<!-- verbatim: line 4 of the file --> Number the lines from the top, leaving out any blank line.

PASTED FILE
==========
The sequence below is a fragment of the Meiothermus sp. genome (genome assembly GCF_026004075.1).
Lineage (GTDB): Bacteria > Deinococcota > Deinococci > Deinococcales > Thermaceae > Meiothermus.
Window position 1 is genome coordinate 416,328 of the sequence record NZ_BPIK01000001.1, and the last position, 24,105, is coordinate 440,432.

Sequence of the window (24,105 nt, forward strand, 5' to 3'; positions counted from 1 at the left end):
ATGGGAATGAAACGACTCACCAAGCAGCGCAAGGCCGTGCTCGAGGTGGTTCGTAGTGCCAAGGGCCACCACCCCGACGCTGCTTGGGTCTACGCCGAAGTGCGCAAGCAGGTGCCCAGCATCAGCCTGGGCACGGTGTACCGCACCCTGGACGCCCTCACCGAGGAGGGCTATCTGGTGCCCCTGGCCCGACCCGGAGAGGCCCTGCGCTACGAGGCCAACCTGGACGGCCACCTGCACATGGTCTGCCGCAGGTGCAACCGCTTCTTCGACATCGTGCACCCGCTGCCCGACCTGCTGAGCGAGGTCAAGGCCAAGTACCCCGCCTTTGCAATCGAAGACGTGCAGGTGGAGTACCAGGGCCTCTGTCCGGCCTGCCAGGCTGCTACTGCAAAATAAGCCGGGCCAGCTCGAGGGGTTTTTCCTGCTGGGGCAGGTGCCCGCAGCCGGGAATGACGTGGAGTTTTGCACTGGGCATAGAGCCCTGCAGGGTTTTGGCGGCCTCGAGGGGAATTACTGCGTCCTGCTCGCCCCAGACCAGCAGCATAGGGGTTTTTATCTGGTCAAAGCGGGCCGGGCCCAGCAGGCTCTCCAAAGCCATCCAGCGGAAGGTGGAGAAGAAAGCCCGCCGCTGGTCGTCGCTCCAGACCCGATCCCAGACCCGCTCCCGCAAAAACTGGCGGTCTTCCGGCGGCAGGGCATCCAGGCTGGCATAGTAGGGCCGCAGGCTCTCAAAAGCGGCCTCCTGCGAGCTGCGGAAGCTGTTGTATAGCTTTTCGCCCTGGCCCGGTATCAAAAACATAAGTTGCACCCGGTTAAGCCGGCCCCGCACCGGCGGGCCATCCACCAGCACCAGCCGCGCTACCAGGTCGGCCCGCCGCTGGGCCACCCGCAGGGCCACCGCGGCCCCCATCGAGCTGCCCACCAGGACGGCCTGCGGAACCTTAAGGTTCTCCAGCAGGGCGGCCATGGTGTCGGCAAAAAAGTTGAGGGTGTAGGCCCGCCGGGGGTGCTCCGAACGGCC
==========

Sequence of the window (24,105 nt, forward strand, 5' to 3'; positions counted from 1 at the left end):